Visiting the Great Wall and Ming Tombs: a Journey through China’s Ancient and Modern Past
By Harrison Stevens ’22 and Kevin Kuryla ’22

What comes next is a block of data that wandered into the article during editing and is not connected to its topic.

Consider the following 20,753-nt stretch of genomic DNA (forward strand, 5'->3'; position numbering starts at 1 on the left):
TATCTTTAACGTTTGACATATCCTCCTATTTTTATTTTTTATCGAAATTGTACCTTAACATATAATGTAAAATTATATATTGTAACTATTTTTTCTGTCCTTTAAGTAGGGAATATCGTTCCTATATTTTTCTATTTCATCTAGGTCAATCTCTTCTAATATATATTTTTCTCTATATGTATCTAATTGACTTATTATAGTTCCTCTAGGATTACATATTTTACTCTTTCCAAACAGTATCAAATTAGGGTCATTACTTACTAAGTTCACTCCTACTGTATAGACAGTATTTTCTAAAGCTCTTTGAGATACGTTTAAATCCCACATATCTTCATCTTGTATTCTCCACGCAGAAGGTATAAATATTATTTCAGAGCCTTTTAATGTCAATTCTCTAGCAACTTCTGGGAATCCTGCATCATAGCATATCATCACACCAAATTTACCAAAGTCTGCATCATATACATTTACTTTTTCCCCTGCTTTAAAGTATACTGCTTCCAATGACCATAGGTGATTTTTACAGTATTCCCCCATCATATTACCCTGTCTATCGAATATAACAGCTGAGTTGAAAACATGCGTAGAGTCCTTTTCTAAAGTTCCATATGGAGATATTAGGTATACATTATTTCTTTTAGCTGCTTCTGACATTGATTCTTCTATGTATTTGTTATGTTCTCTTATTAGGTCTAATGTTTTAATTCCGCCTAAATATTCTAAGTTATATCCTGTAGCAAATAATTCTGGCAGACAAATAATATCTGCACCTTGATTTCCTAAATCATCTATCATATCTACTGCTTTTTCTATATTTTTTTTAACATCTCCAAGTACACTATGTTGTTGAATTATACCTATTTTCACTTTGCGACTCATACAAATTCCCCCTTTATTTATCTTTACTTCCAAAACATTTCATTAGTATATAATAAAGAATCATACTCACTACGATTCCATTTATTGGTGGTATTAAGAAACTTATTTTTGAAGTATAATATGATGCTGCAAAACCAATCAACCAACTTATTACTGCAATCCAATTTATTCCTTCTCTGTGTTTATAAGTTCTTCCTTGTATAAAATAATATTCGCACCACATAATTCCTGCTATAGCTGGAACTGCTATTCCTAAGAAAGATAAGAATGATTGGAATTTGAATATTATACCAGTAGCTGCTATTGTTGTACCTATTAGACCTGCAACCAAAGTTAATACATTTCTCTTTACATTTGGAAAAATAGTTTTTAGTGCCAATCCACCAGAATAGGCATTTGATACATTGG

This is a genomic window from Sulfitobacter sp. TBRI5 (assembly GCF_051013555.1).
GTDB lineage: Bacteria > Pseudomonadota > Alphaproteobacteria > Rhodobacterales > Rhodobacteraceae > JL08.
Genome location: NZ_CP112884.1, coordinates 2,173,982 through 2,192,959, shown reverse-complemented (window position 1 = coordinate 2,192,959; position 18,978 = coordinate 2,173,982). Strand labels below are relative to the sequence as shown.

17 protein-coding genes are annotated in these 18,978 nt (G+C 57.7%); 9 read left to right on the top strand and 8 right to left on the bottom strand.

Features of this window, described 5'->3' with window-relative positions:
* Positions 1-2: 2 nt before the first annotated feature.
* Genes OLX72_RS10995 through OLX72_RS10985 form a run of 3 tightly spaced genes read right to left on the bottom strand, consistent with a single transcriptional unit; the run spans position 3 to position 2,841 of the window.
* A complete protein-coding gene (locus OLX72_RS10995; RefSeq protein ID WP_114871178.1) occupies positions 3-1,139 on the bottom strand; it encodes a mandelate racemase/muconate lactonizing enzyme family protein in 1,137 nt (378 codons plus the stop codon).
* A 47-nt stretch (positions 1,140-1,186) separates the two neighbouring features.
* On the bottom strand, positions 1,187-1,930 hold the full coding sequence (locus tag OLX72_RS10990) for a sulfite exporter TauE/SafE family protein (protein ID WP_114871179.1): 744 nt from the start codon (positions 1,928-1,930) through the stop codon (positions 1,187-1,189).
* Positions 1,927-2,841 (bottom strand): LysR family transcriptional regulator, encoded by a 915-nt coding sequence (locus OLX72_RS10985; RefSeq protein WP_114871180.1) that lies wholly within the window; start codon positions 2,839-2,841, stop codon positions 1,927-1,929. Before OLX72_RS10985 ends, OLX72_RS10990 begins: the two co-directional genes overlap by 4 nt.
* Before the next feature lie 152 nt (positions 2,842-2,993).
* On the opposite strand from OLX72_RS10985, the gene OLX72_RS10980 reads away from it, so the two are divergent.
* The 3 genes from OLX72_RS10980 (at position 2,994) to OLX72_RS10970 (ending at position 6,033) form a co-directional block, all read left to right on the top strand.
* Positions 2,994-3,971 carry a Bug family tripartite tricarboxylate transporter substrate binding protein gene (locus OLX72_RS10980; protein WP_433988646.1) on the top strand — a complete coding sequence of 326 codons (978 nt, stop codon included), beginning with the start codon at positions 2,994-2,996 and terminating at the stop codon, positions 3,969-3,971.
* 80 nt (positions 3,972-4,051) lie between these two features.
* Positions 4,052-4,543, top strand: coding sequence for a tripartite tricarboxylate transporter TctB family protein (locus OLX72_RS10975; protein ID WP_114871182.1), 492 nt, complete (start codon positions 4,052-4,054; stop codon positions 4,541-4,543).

Today, our group experienced a treasured landmark, The Great Wall of China. The Great Wall is something constantly referenced in history textbooks, is one of the world’s wonders and is quite a sight to behold. The group traversed approximately 200 meters of the wall out of over 5000 kilometers, and after the hike everyone was absolutely exhausted. Although we only covered a tiny portion of the wall it still pushed the entire group to their cardiac limits. It seemed impossible to us that this wall could be constructed over 3000 years ago, when technology was so primitive. We heard stories claiming that many lives were lost during construction and that the bodies were buried within the wall. These stories left a slightly eerie feeling in the air, because it is possible that we were in fact walking over the remains of dead bodies. Regardless, the Great Wall of China left us all blown away when we looked up from the uneven steps and took in the breathtaking scenery. We were the first to reach the highest peak of the designated segment of walls. Sweat dripping from our faces and gasping for breath, we turned around. The valley seemed to be enveloped by fog. The wall that we were standing on had no beginning or end, and we were at the epicenter of something much bigger than ourselves. The best way to describe this feeling of elation is a cross between when Rocky summits the steps in Philadelphia and in the Lion King when Simba is presented to the world. Miles upon miles of green landscape merged and disappeared into the sky. Where the ground fell away on these steep cliffs, brilliant colored rocks jutted out. This school year, I spent hours upon hours watching brilliant pictures of nature float by on classroom Apple TVs, never expecting to be have the chance to not just see but to experience them as well. The climb down was much easier than the climb up, but on the ground, I had the urge to climb back up. After this incredible morning, our class visited the Ming Tombs. The Ming Dynasty had one of the most successful reigns in Chinese history. Out of the 13 Emperors of the Dynasty, 11 of them have been buried in this massive cemetery. The one thing in particular that was crazy was how meticulously symmetrical everything was. The massive half mile walkway mirrored itself down to the shrubbery. The only complex open to the public was that of Emperor Yongle, one of China’s most famous emperors. The actual tomb was a massive wooden structure with a giant bronze statue of the emperor himself in the center. It was crazy to see the scale of the population’s devotion to their emperors. All in all, today was an awestriking experience for us.